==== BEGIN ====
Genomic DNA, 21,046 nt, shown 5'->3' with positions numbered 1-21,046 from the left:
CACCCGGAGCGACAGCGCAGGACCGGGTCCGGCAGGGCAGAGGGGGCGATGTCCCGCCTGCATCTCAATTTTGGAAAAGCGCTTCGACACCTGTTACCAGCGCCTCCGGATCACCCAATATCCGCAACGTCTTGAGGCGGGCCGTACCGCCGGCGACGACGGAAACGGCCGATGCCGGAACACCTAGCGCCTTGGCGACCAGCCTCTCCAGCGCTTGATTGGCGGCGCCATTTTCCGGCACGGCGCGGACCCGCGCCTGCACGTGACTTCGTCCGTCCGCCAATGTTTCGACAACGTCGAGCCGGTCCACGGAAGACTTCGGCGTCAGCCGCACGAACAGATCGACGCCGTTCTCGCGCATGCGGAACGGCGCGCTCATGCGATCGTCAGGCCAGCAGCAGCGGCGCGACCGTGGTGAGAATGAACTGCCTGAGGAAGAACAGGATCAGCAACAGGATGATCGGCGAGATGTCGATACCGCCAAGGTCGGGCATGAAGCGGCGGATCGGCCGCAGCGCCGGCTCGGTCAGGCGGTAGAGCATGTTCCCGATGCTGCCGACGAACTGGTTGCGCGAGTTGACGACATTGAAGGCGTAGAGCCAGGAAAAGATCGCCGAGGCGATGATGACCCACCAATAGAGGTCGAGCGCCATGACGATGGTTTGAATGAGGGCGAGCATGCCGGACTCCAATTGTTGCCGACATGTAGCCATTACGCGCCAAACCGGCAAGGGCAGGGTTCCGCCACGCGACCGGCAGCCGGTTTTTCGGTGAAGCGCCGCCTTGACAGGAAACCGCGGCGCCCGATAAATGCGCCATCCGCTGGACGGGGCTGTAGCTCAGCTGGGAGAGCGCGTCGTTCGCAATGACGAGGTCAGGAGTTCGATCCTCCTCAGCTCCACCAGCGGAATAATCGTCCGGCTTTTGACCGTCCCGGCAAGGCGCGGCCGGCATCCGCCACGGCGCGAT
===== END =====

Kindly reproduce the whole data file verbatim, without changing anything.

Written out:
Genomic DNA, 21,046 nt, shown 5'->3' with positions numbered 1-21,046 from the left:
CACCCGGAGCGACAGCGCAGGACCGGGTCCGGCAGGGCAGAGGGGGCGATGTCCCGCCTGCATCTCAATTTTGGAAAAGCGCTTCGACACCTGTTACCAGCGCCTCCGGATCACCCAATATCCGCAACGTCTTGAGGCGGGCCGTACCGCCGGCGACGACGGAAACGGCCGATGCCGGAACACCTAGCGCCTTGGCGACCAGCCTCTCCAGCGCTTGATTGGCGGCGCCATTTTCCGGCACGGCGCGGACCCGCGCCTGCACGTGACTTCGTCCGTCCGCCAATGTTTCGACAACGTCGAGCCGGTCCACGGAAGACTTCGGCGTCAGCCGCACGAACAGATCGACGCCGTTCTCGCGCATGCGGAACGGCGCGCTCATGCGATCGTCAGGCCAGCAGCAGCGGCGCGACCGTGGTGAGAATGAACTGCCTGAGGAAGAACAGGATCAGCAACAGGATGATCGGCGAGATGTCGATACCGCCAAGGTCGGGCATGAAGCGGCGGATCGGCCGCAGCGCCGGCTCGGTCAGGCGGTAGAGCATGTTCCCGATGCTGCCGACGAACTGGTTGCGCGAGTTGACGACATTGAAGGCGTAGAGCCAGGAAAAGATCGCCGAGGCGATGATGACCCACCAATAGAGGTCGAGCGCCATGACGATGGTTTGAATGAGGGCGAGCATGCCGGACTCCAATTGTTGCCGACATGTAGCCATTACGCGCCAAACCGGCAAGGGCAGGGTTCCGCCACGCGACCGGCAGCCGGTTTTTCGGTGAAGCGCCGCCTTGACAGGAAACCGCGGCGCCCGATAAATGCGCCATCCGCTGGACGGGGCTGTAGCTCAGCTGGGAGAGCGCGTCGTTCGCAATGACGAGGTCAGGAGTTCGATCCTCCTCAGCTCCACCAGCGGAATAATCGTCCGGCTTTTGACCGTCCCGGCAAGGCGCGGCCGGCATCCGCCACGGCGCGAT